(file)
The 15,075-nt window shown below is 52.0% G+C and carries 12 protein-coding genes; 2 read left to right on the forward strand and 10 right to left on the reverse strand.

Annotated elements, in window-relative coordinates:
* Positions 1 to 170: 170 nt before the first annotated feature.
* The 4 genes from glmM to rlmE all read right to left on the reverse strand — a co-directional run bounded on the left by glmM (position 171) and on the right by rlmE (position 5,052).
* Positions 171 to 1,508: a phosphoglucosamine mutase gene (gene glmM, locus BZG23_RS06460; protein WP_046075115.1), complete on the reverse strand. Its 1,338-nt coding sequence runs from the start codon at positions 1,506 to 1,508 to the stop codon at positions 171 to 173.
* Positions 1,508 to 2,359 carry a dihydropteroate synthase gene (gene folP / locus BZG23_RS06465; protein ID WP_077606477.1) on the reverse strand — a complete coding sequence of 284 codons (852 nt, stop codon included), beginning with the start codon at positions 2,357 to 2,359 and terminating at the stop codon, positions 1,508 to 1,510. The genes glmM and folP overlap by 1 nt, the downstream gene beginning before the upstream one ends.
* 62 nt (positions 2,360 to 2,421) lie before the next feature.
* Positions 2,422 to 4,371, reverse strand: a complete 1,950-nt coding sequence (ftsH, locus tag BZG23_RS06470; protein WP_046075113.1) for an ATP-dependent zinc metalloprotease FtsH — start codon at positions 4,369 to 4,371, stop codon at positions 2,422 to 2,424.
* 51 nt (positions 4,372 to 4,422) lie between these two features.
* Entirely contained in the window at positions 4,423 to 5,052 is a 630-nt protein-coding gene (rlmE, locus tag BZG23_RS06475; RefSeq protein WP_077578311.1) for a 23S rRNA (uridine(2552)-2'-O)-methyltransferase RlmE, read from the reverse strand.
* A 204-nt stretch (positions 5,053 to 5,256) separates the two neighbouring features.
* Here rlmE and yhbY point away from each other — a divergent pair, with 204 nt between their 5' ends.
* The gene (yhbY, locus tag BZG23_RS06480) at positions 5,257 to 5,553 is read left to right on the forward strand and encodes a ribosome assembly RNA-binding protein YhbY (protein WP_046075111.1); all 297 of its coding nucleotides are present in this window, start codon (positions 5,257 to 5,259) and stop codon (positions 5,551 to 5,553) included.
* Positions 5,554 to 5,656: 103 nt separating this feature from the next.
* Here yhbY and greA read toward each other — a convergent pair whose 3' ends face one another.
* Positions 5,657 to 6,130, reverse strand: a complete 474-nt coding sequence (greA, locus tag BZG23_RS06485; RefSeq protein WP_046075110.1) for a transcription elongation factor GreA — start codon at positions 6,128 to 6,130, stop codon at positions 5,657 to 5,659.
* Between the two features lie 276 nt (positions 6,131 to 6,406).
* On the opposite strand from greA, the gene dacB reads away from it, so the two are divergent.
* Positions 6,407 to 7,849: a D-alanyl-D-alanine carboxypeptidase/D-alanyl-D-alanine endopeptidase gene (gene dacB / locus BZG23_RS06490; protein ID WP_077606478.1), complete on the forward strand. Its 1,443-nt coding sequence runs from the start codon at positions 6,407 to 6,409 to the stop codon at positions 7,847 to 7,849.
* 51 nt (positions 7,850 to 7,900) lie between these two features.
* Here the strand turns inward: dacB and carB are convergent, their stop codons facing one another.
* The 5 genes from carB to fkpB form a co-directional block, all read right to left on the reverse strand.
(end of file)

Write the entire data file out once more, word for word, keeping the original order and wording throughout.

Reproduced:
The 15,075-nt window shown below is 52.0% G+C and carries 12 protein-coding genes; 2 read left to right on the forward strand and 10 right to left on the reverse strand.

Annotated elements, in window-relative coordinates:
* Positions 1 to 170: 170 nt before the first annotated feature.
* The 4 genes from glmM to rlmE all read right to left on the reverse strand — a co-directional run bounded on the left by glmM (position 171) and on the right by rlmE (position 5,052).
* Positions 171 to 1,508: a phosphoglucosamine mutase gene (gene glmM, locus BZG23_RS06460; protein WP_046075115.1), complete on the reverse strand. Its 1,338-nt coding sequence runs from the start codon at positions 1,506 to 1,508 to the stop codon at positions 171 to 173.
* Positions 1,508 to 2,359 carry a dihydropteroate synthase gene (gene folP / locus BZG23_RS06465; protein ID WP_077606477.1) on the reverse strand — a complete coding sequence of 284 codons (852 nt, stop codon included), beginning with the start codon at positions 2,357 to 2,359 and terminating at the stop codon, positions 1,508 to 1,510. The genes glmM and folP overlap by 1 nt, the downstream gene beginning before the upstream one ends.
* 62 nt (positions 2,360 to 2,421) lie before the next feature.
* Positions 2,422 to 4,371, reverse strand: a complete 1,950-nt coding sequence (ftsH, locus tag BZG23_RS06470; protein WP_046075113.1) for an ATP-dependent zinc metalloprotease FtsH — start codon at positions 4,369 to 4,371, stop codon at positions 2,422 to 2,424.
* 51 nt (positions 4,372 to 4,422) lie between these two features.
* Entirely contained in the window at positions 4,423 to 5,052 is a 630-nt protein-coding gene (rlmE, locus tag BZG23_RS06475; RefSeq protein WP_077578311.1) for a 23S rRNA (uridine(2552)-2'-O)-methyltransferase RlmE, read from the reverse strand.
* A 204-nt stretch (positions 5,053 to 5,256) separates the two neighbouring features.
* Here rlmE and yhbY point away from each other — a divergent pair, with 204 nt between their 5' ends.
* The gene (yhbY, locus tag BZG23_RS06480) at positions 5,257 to 5,553 is read left to right on the forward strand and encodes a ribosome assembly RNA-binding protein YhbY (protein WP_046075111.1); all 297 of its coding nucleotides are present in this window, start codon (positions 5,257 to 5,259) and stop codon (positions 5,551 to 5,553) included.
* Positions 5,554 to 5,656: 103 nt separating this feature from the next.
* Here yhbY and greA read toward each other — a convergent pair whose 3' ends face one another.
* Positions 5,657 to 6,130, reverse strand: a complete 474-nt coding sequence (greA, locus tag BZG23_RS06485; RefSeq protein WP_046075110.1) for a transcription elongation factor GreA — start codon at positions 6,128 to 6,130, stop codon at positions 5,657 to 5,659.
* Between the two features lie 276 nt (positions 6,131 to 6,406).
* On the opposite strand from greA, the gene dacB reads away from it, so the two are divergent.
* Positions 6,407 to 7,849: a D-alanyl-D-alanine carboxypeptidase/D-alanyl-D-alanine endopeptidase gene (gene dacB / locus BZG23_RS06490; protein ID WP_077606478.1), complete on the forward strand. Its 1,443-nt coding sequence runs from the start codon at positions 6,407 to 6,409 to the stop codon at positions 7,847 to 7,849.
* 51 nt (positions 7,850 to 7,900) lie between these two features.
* Here the strand turns inward: dacB and carB are convergent, their stop codons facing one another.
* The 5 genes from carB to fkpB form a co-directional block, all read right to left on the reverse strand.